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Physical Capacity Assessment and Work Hardening Therapy: Procedures and Applications.

Physical Capacity Assessment and Work Hardening Therapy: Procedures and Applications.

WORK HARDENING: The rehabilitation buzz-word of the 1980s. What is it? Who does it? How is it done and when is it appropirate? These and a lot of other questions are explored and answered in this new book from Elliot and Fitzpatrick, Inc. and edited by Joseph E. Havranek. The book's goals are "to inform readers of the uses and benefits of physical capacity assessments and work hardening ... (and) to emphasize the importance of team work on the part of all who can effect service provision...."

There are five (5) sections in the book in total and three (3) major ones. One section deals with evaluation services and provides discussion of physical capacity assessment, formal vocational evaluation, and informal vocational evaluation. Another section looks at the treatment services and contains chapters on work hardening as a therapeutic modality, work hardening through work simulation activities, vocational services planning, and work hardening with survivors of head injuries. The last section discusses the effect of work hardening and physical capacity assessment on vocational expert testimony.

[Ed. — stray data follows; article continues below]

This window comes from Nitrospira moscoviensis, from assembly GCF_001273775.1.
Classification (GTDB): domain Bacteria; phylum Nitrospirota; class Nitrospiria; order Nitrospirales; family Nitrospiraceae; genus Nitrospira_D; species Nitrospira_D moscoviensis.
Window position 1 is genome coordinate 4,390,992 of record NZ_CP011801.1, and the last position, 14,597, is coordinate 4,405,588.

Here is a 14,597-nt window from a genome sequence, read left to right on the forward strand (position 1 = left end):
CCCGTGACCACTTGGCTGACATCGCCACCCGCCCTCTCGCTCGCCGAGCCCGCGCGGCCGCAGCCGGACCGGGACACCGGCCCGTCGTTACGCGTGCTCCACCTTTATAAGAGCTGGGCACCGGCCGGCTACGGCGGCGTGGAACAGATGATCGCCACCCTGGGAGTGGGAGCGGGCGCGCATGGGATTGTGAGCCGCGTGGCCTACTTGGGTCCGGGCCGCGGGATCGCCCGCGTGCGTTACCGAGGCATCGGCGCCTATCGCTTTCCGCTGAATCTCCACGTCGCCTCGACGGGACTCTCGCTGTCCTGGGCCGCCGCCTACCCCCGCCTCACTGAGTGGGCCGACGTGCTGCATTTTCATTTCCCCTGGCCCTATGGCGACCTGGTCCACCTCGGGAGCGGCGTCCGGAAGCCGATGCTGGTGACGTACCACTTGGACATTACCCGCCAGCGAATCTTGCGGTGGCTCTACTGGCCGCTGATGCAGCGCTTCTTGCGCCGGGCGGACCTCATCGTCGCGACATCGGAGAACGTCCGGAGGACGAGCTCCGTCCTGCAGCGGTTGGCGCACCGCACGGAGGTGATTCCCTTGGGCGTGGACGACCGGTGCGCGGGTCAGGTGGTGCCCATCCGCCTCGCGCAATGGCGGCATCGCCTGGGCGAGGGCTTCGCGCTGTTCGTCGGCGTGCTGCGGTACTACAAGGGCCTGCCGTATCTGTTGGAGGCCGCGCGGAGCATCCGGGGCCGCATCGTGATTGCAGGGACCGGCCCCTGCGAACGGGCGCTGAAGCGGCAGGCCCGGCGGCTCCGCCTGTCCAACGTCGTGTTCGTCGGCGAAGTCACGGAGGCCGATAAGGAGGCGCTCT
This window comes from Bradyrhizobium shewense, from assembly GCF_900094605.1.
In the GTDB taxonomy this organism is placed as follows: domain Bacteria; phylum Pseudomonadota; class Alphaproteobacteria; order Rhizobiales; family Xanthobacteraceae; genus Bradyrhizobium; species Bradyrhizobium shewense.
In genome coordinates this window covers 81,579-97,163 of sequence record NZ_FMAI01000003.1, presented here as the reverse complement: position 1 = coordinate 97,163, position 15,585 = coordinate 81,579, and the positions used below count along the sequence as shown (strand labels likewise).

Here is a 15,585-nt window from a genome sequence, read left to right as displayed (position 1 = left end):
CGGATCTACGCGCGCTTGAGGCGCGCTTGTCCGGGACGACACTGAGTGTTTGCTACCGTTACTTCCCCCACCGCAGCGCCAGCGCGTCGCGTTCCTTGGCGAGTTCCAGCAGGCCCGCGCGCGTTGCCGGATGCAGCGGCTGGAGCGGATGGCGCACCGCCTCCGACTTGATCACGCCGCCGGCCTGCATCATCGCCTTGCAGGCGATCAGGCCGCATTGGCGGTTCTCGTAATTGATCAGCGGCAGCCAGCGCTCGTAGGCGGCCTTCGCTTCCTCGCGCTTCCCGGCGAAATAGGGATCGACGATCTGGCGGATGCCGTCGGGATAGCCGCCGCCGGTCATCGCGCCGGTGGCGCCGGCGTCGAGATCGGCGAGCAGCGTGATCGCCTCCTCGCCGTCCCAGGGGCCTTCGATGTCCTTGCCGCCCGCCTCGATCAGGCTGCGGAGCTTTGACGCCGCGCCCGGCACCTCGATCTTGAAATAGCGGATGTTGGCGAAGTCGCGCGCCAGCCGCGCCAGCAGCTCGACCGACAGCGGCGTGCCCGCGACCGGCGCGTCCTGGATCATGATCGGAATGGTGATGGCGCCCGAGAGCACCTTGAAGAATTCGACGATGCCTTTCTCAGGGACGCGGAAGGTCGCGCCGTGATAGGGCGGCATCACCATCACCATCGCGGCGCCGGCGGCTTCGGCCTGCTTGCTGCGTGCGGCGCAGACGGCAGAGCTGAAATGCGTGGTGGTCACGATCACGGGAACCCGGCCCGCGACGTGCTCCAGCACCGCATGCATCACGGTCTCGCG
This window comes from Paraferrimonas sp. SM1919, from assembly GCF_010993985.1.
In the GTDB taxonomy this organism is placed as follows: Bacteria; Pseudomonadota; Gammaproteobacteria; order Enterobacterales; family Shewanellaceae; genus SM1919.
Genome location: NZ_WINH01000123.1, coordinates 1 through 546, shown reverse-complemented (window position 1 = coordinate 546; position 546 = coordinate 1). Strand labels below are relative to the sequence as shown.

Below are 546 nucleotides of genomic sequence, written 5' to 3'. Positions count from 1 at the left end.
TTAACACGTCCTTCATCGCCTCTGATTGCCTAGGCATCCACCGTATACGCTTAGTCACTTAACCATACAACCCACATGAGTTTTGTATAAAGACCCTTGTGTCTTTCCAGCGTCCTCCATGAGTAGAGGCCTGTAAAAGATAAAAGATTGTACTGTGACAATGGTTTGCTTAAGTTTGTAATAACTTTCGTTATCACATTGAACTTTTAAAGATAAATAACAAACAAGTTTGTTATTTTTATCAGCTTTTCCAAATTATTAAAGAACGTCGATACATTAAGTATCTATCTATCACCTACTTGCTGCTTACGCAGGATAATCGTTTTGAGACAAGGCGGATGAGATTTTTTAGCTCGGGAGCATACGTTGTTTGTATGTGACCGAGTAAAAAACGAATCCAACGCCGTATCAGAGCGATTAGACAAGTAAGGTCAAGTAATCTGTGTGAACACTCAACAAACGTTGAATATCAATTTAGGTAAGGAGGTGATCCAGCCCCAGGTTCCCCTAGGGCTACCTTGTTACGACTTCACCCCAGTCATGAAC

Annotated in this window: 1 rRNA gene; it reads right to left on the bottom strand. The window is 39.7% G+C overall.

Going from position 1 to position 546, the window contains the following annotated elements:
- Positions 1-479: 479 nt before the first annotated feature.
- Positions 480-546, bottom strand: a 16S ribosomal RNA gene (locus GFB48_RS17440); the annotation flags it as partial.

Several chapters are unique. Olsheski and Growick discuss the use of work simulation as a way to provide work hardening and a look at an existing program at the J. Leonard Camera Center which uses work simulation as a treatment modality. Not only does this chapter discuss the philosophy and policy issues regarding work simulation, but a case study is presented which illustrates an individualized work hardening program. Foster's chapter about the use of work hardening with people with head injuries is timely as he notes; because more people are surviving head injuries, they are having significant impact on work hardening programs. The author presents a detailed discussion of the various aspects unique to this population. These aspects need consideration when doing evaluations, planning programs, and providing post program follow-up. This chapter is a good reference for existing work hardening programs which are now experiencing an increase in service delivery to people with head injuries or anticipate that they soon will.

This book brings together a lot of basic and applied knowledge on work hardening and physical capacity assessment. It looks at basic procedures and applications and discusses service delivery issues which are timely to all rehabilitation professionals.
COPYRIGHT 1989 National Rehabilitation Association
No portion of this article can be reproduced without the express written permission from the copyright holder.
Copyright 1989, Gale Group. All rights reserved. Gale Group is a Thomson Corporation Company.

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Author:Kontosh, Larry G.
Publication:The Journal of Rehabilitation
Article Type:Book Review
Date:Jan 1, 1989
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